The verification principle was developed by the Vienna Circle, a group of philosophers who organised themselves in Vienna, Austria, and forms the basis for logical positivism. Its chief proponent, A. J. Ayer, popularised it through his words Language, Truth, and Logic and The Problem of Knowledge, and it forms a comparatively easy-to-grasp principle which can be readily applied to religious language and the problem of meaning in language.
The verification principle is based on the idea that one must be capable of proving a concept for it to be taken seriously; or rather, for it to hold any meaning at all. Assertions must be, in principle, verifiable either through empirical observation, or true of themselves, in order for them to be be meaningful. For example, the statement "All bachelors are men" must be true, for the very definition of a bachelor is an unmarried man. Being true of itself, it is meaningful. If I held up a duck and stated "This is a bird", this would likewise be meaningful, as it can be clearly proven that this is the case.
If we examine religious language, however, then we see how the verification principle can render ideas to be meaningless. The statement "God is love", for example, cannot be empirically proven. God, according to the Judeo-Christian understanding, is taken to be a transcendent being who exists outside the material world. We could never empirically prove His existence, and God or His love are not true of themselves. Therefore, the statement "God is love" is meaningless.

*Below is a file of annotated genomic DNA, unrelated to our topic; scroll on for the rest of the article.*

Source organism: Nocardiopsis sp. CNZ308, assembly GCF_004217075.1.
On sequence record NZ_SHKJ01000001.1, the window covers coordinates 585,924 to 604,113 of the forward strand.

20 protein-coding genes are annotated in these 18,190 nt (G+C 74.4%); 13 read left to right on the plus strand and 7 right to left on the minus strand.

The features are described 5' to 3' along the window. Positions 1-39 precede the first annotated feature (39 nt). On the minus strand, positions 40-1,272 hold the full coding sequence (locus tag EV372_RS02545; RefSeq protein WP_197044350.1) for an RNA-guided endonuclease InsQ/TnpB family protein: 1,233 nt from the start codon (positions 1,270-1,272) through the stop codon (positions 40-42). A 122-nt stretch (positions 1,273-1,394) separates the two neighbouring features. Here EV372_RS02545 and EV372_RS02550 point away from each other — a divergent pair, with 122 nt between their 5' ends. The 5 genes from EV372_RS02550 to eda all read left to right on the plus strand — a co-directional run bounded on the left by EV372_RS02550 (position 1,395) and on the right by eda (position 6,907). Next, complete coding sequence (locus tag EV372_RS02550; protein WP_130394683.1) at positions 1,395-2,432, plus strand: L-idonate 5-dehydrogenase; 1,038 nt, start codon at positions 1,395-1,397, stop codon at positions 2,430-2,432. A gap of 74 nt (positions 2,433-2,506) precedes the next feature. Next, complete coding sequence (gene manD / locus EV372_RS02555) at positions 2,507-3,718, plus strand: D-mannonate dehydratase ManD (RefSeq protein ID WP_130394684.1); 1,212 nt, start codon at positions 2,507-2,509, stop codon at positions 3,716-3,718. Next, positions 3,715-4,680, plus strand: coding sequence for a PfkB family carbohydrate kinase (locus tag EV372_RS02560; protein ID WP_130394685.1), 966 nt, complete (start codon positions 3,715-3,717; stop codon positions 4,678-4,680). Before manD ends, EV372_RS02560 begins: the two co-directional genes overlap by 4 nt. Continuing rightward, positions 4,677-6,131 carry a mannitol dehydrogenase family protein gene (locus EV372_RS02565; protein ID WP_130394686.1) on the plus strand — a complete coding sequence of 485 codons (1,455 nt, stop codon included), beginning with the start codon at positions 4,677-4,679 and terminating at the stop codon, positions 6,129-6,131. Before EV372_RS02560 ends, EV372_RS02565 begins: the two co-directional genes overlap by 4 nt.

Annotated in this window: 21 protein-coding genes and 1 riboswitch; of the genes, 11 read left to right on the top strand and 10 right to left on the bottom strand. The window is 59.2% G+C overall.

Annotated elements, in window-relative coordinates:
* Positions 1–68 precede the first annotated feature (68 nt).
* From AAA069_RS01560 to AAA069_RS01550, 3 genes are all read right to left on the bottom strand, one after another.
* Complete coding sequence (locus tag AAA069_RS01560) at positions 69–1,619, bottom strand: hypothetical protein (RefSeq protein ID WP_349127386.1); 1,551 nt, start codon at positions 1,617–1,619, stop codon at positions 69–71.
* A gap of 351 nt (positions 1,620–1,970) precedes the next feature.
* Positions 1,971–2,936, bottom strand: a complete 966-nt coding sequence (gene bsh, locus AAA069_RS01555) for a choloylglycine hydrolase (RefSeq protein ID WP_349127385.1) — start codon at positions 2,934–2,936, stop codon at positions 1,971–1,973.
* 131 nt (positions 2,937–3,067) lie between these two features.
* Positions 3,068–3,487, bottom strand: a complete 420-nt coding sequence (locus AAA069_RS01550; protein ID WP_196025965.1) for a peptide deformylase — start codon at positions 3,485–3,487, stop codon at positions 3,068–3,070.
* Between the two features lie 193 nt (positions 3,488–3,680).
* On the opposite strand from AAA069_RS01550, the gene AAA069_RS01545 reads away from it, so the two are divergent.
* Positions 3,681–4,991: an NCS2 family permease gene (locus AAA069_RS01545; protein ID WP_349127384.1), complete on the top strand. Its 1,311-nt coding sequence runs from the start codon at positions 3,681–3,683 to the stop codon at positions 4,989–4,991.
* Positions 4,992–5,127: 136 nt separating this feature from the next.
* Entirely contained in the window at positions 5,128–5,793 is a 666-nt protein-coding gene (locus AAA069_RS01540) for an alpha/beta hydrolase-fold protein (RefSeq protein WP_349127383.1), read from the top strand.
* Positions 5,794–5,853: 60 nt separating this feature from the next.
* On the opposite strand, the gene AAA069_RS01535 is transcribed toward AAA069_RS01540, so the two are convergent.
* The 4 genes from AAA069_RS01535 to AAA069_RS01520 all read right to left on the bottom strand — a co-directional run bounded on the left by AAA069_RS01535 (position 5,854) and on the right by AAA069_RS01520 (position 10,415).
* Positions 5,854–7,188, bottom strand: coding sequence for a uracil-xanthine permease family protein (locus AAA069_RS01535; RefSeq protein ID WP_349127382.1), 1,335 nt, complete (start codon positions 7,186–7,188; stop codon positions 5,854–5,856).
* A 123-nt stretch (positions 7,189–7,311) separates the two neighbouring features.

The effect of this renders a great deal of philosophical and ethical thought by the wayside. If these ideas are meaningless, then they are neither true nor false, the Logical Positivists argued, and are not to be taken seriously. With the simple task of determining whether we can empirically prove a statement, much of our previous concepts are rendered wholly redundant.
Logical positivism faced many criticisms. One of those which rose to prominence was Karl Popper's concept of falsification, wherein one should seek ways of proving their ideas wrong in order to justify them. One area in particular in which these two schools of thought differed was with 'positive universal' statements. A good example of one of these would be the statement "all water boils at 100°C". This statement could easily be falsified, by finding water which does not boil at that temperature, but how could one verify it? We could never empirically prove that all water which has ever existed boiled at the same temperature.
Ayer met this point in Language, Truth and Logic, presenting the idea of there being two forms of verification: 'strong' and 'weak'. 'Strong verification' is the same as above, but 'weak verification' differs from this on one key point. If a statement is not verifiable in practice, but is in principle, then Ayer contended that under weak verification it was still meaningful.
Further criticism came from John Hick and Keith Ward. Hick believed that, contrary to the Vienna Circle, religious statements could well be verified - but not in this life. In the afterlife, we would be capable of empirically verifying statements about it, and thus these statements were meaningful as we could eventually verify them. Ward, too, contended that statements such as "God exists" were also verifiable, as there was one being which certainly could verify them - God himself.